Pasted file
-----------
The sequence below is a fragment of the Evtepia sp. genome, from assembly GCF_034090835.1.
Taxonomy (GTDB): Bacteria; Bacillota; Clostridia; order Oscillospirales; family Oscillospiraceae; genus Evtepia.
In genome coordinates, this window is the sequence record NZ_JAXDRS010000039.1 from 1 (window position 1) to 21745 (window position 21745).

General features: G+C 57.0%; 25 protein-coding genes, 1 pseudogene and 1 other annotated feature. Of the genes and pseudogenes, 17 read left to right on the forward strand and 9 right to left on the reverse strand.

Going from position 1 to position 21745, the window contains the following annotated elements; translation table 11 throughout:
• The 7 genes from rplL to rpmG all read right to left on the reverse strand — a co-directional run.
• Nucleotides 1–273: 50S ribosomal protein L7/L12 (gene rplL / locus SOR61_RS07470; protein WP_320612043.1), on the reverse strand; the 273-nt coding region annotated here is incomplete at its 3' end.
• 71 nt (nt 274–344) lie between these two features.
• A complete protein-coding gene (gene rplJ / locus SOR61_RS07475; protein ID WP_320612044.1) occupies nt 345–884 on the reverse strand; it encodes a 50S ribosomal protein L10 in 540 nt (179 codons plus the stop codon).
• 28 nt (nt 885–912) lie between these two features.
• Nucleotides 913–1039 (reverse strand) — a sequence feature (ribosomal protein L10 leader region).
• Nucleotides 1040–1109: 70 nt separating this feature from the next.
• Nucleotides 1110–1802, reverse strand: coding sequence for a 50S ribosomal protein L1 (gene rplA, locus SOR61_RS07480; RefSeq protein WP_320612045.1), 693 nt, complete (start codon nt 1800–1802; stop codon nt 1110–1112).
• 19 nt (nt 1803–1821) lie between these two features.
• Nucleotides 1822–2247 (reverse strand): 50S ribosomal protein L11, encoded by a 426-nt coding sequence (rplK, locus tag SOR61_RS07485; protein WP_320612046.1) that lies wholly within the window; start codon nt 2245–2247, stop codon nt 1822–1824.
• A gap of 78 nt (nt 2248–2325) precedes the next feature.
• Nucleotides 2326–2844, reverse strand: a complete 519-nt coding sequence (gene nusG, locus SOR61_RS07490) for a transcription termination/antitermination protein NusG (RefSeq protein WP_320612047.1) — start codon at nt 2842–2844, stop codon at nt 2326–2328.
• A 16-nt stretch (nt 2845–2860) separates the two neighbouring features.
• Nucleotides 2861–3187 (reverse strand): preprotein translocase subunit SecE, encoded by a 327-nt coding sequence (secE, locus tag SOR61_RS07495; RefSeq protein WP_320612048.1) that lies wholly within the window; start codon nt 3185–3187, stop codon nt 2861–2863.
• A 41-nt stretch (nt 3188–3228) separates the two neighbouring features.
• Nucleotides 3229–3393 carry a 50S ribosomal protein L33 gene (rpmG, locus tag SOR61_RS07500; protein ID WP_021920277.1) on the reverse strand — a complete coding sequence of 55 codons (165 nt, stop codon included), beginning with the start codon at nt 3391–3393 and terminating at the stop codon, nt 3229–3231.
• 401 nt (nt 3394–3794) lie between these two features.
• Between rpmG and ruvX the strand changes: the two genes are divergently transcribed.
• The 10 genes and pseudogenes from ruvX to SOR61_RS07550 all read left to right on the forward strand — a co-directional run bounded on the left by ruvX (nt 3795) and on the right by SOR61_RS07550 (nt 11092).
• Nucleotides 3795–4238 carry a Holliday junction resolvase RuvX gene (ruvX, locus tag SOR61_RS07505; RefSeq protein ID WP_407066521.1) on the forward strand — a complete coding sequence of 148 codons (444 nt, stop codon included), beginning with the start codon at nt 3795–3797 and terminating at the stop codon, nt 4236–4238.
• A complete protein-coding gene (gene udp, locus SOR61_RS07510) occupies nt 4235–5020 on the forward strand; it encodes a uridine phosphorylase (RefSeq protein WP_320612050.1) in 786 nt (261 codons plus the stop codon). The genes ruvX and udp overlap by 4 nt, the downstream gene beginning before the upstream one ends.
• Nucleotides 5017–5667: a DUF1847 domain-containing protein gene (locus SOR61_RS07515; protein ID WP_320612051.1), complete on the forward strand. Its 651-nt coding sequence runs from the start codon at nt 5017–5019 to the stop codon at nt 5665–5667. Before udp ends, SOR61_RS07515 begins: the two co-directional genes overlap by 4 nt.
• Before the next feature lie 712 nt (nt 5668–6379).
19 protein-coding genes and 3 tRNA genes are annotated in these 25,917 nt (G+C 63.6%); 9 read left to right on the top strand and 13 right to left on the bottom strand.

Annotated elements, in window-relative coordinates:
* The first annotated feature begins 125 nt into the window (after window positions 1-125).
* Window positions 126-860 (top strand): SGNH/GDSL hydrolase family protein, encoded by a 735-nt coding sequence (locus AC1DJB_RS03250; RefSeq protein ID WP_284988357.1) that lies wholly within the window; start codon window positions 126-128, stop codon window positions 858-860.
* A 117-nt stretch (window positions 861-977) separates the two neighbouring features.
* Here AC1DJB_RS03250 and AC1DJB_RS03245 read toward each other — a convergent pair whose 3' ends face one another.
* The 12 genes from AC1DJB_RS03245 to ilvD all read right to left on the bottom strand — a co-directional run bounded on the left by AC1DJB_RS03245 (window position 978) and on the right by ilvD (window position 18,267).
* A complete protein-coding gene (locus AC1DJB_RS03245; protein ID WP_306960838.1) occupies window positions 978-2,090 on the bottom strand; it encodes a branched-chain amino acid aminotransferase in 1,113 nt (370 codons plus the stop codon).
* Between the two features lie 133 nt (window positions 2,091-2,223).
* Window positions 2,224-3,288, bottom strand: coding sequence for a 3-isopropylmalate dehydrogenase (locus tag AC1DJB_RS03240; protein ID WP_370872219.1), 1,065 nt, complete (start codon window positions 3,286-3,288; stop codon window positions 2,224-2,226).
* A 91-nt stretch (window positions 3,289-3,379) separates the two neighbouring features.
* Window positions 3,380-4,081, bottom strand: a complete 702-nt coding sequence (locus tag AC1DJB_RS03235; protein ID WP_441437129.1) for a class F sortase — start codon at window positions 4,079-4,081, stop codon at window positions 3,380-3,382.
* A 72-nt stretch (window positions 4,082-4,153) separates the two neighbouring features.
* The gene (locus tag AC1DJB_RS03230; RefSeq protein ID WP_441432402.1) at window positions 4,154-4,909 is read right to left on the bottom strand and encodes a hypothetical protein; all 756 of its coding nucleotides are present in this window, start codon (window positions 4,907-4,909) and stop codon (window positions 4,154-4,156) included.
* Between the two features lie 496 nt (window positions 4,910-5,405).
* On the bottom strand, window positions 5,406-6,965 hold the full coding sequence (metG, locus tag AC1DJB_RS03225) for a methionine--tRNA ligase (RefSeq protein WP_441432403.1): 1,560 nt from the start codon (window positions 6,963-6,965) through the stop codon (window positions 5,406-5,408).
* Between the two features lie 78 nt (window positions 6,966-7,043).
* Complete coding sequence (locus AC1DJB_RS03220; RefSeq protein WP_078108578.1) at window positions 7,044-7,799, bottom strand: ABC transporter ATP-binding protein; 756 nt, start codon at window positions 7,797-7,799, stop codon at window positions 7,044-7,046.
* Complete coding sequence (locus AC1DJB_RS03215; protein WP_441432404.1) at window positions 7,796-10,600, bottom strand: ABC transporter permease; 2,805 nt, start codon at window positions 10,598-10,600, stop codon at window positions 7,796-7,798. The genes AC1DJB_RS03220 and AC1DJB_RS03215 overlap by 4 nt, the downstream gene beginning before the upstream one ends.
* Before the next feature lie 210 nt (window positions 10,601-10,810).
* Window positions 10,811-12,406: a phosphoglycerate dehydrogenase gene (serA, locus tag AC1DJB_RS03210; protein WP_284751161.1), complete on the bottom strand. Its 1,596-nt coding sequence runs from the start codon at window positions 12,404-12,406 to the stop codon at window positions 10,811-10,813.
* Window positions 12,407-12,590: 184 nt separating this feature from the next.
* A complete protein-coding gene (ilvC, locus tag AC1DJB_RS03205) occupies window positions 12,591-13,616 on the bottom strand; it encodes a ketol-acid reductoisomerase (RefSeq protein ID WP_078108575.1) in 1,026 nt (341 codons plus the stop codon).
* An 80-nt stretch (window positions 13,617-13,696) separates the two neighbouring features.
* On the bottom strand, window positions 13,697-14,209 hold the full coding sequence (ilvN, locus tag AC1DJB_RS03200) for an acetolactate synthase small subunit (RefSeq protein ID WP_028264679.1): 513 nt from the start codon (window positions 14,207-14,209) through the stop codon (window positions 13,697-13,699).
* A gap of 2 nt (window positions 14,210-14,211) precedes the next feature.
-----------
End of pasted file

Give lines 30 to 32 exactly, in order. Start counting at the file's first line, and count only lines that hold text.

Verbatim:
Annotated elements, in window-relative coordinates:
* The first annotated feature begins 125 nt into the window (after window positions 1-125).
* Window positions 126-860 (top strand): SGNH/GDSL hydrolase family protein, encoded by a 735-nt coding sequence (locus AC1DJB_RS03250; RefSeq protein ID WP_284988357.1) that lies wholly within the window; start codon window positions 126-128, stop codon window positions 858-860.